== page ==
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5 reasons why James Madison really deserves 'College GameDay'

The Dukes' high-powered offense has them blasting through the FCS, and we would love to see Lee Corso transform into a bulldog with a crown.

Rob Kinnan-USA TODAY Sports

College GameDay is headed to check out FCS James Madison Saturday, the first time the show has ever visited the Dukes. College football's biggest show occasionally rolls up on FCS schools, and few deserve it more than JMU and its rowdy fans.

GameDay's trip to Harrisonburg is more than just a cute story, and more than just alumni bias from longtime producer Lee Fitting, who graduated from JMU in 1996. The Dukes are the only 7-0 team in the FCS with a win over an FBS squad (SMU). There's a pretty blasé slate of FBS games on tap this weekend, and the No. 4 Dukes face off against 11th-ranked Richmond. If they win, there's a really strong argument that they're the top team in football's second level. It may be the best game on Saturday.

JMU has made waves in the college football world before, winning the 2004 FCS national championship and famously upsetting No. 13 Virginia Tech in 2010. But this might be the Dukes' best squad yet. Here's why you should be glad the college football world is turning its eyes toward JMU Saturday morning.

1. The Dukes are pretty damn good at football

There's a bit of a power vacuum in the FCS. North Dakota State was expected to roll to a fifth straight national title, but the Bison have looked mortal, dropping the season opener to Montana and losing to South Dakota this past week.

The Dukes have been happy to fill in. James Madison isn't ranked No. 1 yet. That's currently Jacksonville State, the team that lost to Auburn in overtime. JMU's high-powered offense is blowing fools off the map, averaging 48.7 points and 613 yards a game. The Dukes have posted at least 38 points every game, hitting 50 four times in seven games. The only game where they allowed more than 30 was on the road at SMU, JMU's first FBS win since Virginia Tech.

Two weeks ago I heaped praise on Portland State for its 66-7 beatdown of North Texas, the largest FCS-over-FBS win ever. Well, James Madison hung 48 on SMU, and SMU trounced North Texas 31-13, so things might have gotten equally ugly if the Dukes were in Denton rather than the Vikings.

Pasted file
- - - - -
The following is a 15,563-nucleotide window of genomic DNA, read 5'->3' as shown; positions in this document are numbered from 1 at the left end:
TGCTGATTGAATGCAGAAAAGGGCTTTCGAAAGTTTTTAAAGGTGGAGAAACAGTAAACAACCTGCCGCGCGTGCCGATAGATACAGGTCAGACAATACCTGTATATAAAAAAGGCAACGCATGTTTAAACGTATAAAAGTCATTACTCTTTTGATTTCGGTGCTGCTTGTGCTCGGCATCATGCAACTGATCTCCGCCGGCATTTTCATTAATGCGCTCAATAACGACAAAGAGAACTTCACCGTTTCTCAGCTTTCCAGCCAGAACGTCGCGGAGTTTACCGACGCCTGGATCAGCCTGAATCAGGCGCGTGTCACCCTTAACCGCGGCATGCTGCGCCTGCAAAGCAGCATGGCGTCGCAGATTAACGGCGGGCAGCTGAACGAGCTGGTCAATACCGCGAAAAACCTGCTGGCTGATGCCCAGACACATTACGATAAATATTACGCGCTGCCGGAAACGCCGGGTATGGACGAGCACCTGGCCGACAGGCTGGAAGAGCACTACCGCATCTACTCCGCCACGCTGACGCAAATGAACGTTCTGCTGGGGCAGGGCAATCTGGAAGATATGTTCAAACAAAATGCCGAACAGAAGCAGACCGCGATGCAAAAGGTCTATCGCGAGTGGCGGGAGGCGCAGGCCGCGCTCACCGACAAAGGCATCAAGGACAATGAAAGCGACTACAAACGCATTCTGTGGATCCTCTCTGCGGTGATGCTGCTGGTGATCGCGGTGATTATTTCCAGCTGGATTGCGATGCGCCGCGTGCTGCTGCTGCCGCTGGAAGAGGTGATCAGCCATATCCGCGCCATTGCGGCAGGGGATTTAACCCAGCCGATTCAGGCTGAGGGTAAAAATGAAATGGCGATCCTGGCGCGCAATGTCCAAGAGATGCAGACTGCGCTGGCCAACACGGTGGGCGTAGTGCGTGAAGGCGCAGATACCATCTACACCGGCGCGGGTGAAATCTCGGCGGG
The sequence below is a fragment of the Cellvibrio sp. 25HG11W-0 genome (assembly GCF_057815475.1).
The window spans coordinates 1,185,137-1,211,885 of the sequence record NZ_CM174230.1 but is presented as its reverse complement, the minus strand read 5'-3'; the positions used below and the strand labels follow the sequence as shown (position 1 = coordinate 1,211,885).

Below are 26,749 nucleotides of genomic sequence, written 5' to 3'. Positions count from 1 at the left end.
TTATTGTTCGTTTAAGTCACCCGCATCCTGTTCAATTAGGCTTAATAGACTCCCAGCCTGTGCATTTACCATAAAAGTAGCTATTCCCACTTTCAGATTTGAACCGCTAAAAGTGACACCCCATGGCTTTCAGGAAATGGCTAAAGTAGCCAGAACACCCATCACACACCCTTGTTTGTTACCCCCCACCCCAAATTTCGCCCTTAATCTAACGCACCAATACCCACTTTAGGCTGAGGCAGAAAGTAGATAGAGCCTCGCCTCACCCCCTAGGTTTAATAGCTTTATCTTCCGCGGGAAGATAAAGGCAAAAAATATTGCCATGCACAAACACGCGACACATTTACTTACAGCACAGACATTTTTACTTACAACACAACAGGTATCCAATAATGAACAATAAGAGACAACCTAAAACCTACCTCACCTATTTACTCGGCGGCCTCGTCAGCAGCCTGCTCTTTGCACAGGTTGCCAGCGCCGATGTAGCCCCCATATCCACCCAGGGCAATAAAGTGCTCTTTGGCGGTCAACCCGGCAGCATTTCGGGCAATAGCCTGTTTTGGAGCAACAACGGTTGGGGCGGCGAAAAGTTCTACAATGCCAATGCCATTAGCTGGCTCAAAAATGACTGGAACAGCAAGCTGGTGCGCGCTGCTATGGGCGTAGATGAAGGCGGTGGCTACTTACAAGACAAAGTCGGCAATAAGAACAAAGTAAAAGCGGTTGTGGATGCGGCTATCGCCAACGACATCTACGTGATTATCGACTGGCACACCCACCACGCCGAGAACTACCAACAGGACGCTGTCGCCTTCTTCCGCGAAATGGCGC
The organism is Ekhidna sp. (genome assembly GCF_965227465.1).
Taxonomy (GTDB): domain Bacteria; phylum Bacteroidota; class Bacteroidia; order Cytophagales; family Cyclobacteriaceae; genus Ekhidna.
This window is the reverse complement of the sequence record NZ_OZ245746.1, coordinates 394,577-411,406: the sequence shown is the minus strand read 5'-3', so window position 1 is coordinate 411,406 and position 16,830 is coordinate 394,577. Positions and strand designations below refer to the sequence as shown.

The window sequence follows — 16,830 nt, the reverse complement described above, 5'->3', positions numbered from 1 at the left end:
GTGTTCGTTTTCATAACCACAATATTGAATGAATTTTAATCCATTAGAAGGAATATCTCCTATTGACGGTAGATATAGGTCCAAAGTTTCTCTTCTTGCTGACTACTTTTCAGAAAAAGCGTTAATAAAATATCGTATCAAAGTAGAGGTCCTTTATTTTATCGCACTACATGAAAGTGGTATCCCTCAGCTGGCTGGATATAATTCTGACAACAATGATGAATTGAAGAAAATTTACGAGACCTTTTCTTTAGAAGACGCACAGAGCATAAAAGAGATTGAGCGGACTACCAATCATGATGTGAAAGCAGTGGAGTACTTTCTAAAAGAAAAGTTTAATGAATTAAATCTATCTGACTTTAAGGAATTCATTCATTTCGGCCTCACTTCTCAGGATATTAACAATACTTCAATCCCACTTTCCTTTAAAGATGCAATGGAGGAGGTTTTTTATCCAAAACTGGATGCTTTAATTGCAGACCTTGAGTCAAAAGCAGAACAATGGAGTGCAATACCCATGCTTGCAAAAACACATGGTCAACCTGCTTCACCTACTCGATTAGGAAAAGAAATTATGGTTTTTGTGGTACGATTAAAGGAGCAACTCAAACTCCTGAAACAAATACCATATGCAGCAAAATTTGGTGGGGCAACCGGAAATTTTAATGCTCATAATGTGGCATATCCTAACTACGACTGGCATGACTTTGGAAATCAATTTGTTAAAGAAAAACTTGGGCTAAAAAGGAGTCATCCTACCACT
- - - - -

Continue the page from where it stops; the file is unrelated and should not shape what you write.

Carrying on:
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Everett Withers has done a spectacular job in two years as JMU's head coach, his first true head coaching gig. (He was interim head coach at UNC in the wake of the academic scandal, but that shouldn't really count.) The Dukes had plenty of success under longtime coach Mickey Matthews, including the national title run. But after a 6-6 season and a ninth-place CAA finish in 2013, JMU had missed the playoffs in four of five years.

JMU turned to Withers, who had spent two years at Ohio State as one of Urban Meyer's defensive coordinators, a time in which the Buckeyes went 22-2. The Dukes immediately sprung back into the playoffs with a 9-4 year, and this year they should seriously contend for a national title.

Expect Withers to be a name you'll hear in FBS coaching searches. It's rather rude to hype JMU while talking about what its head coach might do elsewhere, but I'm just being realistic.  After quickly turning the Dukes back into a contender, schools with deeper pockets will certainly wonder what Withers can do for them.

2. James Madison has a great mascot head to wear

You're probably a bit confused about why James Madison is the Dukes. Madison himself was perhaps the most important author in the drafting of the Constitution, the man who wrote the Bill of Rights, and waged war against England in 1812. How the heck does a school named after him have a mascot honoring the British hereditary peerage system?

The Dukes are actually not named after the concept of wealthy British landholders, but rather the school's first president, Samuel Page Duke, who ran the university from 1919 to 1947. Duke provided early JMU sports teams with equipment. In turn, they named their teams after him.